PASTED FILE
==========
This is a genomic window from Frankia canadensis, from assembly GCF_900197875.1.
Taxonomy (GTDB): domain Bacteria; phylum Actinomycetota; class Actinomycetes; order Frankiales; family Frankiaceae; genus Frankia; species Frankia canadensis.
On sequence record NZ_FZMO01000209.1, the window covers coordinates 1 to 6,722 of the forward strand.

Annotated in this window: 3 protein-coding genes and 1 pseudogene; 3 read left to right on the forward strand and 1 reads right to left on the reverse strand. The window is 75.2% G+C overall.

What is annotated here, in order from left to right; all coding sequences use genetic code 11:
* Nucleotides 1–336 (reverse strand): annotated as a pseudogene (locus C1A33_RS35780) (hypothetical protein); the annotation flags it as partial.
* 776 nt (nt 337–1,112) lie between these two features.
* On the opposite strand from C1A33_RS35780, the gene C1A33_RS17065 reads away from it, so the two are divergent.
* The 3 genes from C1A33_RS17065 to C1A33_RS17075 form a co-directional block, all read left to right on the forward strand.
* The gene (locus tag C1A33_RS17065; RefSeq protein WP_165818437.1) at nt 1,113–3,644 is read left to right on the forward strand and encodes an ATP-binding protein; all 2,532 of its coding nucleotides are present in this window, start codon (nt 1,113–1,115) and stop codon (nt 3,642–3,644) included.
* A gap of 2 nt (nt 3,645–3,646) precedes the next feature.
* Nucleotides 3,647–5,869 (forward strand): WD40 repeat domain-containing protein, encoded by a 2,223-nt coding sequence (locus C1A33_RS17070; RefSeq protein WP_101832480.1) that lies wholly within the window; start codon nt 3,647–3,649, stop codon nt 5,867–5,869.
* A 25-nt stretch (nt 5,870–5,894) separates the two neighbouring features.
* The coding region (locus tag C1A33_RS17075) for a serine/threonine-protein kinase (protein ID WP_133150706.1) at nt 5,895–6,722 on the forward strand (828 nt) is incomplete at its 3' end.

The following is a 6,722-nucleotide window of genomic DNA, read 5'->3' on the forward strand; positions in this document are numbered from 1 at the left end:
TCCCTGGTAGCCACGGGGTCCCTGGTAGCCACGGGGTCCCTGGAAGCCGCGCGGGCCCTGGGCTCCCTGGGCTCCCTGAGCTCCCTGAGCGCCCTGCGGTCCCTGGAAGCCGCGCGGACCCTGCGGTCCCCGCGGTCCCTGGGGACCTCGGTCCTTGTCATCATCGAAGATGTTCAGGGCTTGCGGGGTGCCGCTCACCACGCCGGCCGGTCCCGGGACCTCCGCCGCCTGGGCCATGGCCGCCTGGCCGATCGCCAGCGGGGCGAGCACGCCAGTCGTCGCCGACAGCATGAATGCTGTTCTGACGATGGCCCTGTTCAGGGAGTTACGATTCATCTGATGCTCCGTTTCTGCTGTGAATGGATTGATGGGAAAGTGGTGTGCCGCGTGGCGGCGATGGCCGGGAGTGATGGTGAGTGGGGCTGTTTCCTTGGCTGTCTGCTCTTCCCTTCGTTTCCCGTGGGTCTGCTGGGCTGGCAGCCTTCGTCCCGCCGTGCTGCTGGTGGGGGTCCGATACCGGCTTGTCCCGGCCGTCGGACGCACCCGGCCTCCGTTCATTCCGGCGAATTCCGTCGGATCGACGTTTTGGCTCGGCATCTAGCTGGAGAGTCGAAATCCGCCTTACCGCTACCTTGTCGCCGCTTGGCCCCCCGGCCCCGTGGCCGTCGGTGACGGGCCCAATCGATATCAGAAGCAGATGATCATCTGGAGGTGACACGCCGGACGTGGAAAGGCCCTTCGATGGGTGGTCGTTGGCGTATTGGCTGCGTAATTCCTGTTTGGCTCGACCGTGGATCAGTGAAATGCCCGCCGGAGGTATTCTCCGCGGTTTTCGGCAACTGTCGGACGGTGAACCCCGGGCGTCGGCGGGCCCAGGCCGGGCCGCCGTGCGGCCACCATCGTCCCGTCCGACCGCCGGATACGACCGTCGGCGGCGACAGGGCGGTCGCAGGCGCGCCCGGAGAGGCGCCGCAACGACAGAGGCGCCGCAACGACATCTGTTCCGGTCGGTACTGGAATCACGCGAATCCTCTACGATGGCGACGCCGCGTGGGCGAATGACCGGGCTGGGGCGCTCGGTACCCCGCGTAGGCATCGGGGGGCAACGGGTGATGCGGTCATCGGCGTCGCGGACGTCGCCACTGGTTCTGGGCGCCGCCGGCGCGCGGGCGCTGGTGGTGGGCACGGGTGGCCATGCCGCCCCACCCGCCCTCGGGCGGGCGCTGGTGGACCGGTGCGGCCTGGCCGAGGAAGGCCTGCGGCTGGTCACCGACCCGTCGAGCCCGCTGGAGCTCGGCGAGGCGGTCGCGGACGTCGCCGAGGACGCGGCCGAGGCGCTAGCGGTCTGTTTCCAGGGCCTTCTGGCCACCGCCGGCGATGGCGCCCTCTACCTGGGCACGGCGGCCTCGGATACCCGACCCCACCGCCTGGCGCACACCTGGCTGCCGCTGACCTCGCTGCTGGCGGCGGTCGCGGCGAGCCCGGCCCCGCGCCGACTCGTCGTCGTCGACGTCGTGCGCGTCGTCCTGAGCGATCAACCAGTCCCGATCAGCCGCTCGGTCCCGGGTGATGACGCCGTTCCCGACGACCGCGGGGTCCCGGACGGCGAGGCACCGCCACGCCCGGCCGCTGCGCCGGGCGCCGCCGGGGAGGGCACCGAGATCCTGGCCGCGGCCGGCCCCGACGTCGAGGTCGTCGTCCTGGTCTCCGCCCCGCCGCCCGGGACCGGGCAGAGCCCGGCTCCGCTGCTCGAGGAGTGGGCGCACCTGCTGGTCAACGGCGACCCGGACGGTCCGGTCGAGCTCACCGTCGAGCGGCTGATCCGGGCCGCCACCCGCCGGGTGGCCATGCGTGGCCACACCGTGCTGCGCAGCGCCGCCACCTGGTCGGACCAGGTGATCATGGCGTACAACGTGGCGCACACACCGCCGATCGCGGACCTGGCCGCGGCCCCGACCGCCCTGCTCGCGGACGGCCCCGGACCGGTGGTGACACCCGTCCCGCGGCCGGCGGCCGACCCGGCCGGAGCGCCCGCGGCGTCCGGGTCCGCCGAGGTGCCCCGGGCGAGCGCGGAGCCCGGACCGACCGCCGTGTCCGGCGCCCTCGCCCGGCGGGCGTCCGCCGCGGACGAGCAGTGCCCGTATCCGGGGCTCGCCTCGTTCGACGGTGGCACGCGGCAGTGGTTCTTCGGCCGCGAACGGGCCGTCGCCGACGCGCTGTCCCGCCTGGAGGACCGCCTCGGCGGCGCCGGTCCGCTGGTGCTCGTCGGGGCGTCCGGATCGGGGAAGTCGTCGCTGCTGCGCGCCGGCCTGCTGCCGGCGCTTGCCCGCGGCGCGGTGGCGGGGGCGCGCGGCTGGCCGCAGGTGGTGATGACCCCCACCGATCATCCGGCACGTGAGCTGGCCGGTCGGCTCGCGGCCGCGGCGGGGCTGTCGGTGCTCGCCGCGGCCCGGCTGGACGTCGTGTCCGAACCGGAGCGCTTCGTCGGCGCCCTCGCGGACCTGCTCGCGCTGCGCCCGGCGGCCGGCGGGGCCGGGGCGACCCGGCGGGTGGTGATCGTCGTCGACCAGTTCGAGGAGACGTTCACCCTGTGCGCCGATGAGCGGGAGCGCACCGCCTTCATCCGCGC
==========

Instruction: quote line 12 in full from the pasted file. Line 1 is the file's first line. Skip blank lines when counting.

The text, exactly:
* Nucleotides 3,647–5,869 (forward strand): WD40 repeat domain-containing protein, encoded by a 2,223-nt coding sequence (locus C1A33_RS17070; RefSeq protein WP_101832480.1) that lies wholly within the window; start codon nt 3,647–3,649, stop codon nt 5,867–5,869.